Further, the same cartoons were published in Egypt shortly after they were published in Denmark. No one said booh about that. There were no death threats and no demands for an apology.

Moreover, the rise in the temperature occurred months after the cartoons were first published. Such, as you know, occurred after some imams visited the Middle East from Denmark. Such imams carried with them additional cartoons that were far, far more offensive. They made the rounds in that region in order to stir up a fuss. Presumably, they did so for political purposes.

I note this commentary from a Pakistani newspaper:

What we have seen therefore is clear evidence of a globalised Muslim world on the march. Islamist NGOs, parties, movements, civil society groups, media outlets and politicians have mobilised Muslims and got them on the streets to demonstrate the will of the Muslim masses and — more importantly — the power of the Muslim dollar. The boycott of Danish goods has shown that the Muslim dollar has clout — Muslims are rich, by the way — and that the Muslim dollar can make or break Western economies.

http://www.dailytimes.com.pk/default.asp?page=2006%5C02%5C11%5Cstory_11-2-2006_pg3_4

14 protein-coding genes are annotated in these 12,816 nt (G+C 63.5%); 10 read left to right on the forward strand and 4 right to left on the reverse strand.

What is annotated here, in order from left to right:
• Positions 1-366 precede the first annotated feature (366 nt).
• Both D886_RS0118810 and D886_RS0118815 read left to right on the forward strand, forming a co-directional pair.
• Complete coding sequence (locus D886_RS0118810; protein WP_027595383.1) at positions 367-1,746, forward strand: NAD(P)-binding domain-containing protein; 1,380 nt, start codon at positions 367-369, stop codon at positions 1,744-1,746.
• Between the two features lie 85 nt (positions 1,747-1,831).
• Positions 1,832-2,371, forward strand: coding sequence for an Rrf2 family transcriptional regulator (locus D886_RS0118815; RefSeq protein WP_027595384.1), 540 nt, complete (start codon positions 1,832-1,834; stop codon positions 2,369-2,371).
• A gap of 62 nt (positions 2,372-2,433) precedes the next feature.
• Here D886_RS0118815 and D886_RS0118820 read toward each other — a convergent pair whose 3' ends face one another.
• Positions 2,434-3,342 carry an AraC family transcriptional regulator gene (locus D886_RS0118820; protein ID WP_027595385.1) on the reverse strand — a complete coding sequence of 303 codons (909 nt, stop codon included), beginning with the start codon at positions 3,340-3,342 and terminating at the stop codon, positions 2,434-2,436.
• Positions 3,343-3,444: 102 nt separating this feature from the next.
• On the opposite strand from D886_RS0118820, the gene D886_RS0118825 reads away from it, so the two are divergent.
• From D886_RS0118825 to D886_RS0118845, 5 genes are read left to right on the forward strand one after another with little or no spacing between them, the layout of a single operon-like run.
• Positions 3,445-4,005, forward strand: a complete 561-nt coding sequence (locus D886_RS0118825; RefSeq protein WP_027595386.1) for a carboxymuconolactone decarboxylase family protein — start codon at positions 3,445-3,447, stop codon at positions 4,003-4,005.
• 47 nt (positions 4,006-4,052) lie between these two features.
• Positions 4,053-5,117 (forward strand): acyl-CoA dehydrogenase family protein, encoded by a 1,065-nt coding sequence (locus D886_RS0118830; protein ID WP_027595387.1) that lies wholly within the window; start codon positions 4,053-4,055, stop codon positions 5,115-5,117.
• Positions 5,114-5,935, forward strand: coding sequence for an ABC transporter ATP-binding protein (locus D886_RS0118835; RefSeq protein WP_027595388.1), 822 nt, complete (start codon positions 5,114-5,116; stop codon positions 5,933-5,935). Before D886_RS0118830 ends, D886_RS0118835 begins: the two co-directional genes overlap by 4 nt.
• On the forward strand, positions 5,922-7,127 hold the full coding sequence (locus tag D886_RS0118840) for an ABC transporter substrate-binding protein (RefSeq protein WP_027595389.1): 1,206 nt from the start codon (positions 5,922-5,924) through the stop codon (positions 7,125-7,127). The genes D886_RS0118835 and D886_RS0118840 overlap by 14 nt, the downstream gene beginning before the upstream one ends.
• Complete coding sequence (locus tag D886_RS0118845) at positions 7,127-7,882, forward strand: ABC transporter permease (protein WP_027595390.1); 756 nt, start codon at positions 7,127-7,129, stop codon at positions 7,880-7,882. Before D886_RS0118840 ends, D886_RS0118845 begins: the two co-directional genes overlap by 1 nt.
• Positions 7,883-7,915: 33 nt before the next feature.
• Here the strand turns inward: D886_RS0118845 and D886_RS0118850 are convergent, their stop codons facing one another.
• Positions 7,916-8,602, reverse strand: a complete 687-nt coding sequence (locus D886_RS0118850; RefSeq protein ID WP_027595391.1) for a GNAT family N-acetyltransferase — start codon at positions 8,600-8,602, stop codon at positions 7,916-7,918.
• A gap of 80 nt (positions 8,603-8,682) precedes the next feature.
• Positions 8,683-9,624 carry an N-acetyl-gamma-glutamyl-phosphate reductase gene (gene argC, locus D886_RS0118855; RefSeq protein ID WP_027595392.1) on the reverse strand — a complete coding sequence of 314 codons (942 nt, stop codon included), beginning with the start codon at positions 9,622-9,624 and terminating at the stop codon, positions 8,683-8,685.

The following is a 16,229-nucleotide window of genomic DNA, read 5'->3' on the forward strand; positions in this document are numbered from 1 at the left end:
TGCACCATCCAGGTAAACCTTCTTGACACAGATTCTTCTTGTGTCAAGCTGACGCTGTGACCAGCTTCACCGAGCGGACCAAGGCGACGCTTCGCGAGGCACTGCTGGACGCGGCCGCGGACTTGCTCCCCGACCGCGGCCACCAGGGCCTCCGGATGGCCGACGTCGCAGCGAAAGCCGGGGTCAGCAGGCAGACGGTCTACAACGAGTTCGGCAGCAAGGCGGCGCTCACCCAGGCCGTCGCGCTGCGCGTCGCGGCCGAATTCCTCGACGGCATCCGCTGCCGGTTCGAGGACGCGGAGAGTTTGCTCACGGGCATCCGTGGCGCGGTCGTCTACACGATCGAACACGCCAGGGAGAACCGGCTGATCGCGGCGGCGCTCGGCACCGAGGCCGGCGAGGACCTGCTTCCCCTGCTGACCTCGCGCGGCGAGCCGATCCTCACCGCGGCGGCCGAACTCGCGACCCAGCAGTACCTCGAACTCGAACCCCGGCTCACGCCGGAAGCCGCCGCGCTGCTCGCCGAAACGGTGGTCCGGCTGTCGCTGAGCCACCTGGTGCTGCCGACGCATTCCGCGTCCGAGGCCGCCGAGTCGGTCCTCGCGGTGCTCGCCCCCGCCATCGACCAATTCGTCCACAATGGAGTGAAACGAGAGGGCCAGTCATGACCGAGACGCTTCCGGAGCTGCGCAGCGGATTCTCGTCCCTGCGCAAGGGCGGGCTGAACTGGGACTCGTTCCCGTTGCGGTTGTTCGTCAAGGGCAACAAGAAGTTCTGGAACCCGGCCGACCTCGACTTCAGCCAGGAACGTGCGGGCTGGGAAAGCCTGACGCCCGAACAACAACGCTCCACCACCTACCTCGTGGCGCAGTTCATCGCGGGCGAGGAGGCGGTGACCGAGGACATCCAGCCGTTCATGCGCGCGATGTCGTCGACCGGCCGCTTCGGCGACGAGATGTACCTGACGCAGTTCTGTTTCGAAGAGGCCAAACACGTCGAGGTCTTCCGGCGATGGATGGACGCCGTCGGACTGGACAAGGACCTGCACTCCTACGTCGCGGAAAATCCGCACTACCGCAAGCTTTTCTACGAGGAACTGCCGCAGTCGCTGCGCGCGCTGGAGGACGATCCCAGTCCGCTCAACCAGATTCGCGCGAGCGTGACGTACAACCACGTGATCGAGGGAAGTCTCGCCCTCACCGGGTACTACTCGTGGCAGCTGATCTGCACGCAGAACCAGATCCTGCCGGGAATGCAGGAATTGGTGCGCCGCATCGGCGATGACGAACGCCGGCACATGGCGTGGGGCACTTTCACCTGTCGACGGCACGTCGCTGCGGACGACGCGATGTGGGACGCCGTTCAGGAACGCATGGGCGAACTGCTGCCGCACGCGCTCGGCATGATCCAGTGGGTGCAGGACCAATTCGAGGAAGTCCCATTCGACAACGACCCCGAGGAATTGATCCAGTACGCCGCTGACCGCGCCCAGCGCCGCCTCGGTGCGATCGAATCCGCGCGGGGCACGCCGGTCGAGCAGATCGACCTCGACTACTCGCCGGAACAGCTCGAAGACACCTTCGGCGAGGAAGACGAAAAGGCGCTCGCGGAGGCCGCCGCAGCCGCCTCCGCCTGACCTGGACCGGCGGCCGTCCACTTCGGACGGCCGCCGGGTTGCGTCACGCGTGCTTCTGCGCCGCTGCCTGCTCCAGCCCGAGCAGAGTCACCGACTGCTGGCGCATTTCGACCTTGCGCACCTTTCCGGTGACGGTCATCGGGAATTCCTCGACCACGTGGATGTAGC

So the issue here is not really, I think, quite as simple as it seems. We have, in a sense, a power play pushed by imams where they show they can arouse the masses - something which is evidently not difficult to do and, it would appear, they created even more offensive cartoons just in case the masses were not aroused by what was actually published -. Now, their purpose is something else. My contention is that they mean to have substantial influence over European society and policy.

Again, that is not a reason to insult people's religious myths intentionally. And, of course, our values call on us to stand with those from our civilization where freedom of speech is a higher value than an occasionally offensive cartoon.

Neal said...

Terence,

Some more about the reasons for reaction in Muslim countries where little can occur without government tolerance of it:

Sari Hanafi, an associate professor at the American University in Beirut, said that for Arab governments resentful of the Western push for democracy, the protests presented an opportunity to undercut the appeal of the West to Arab citizens. The freedom pushed by the West, they seemed to say, brought with it disrespect for Islam.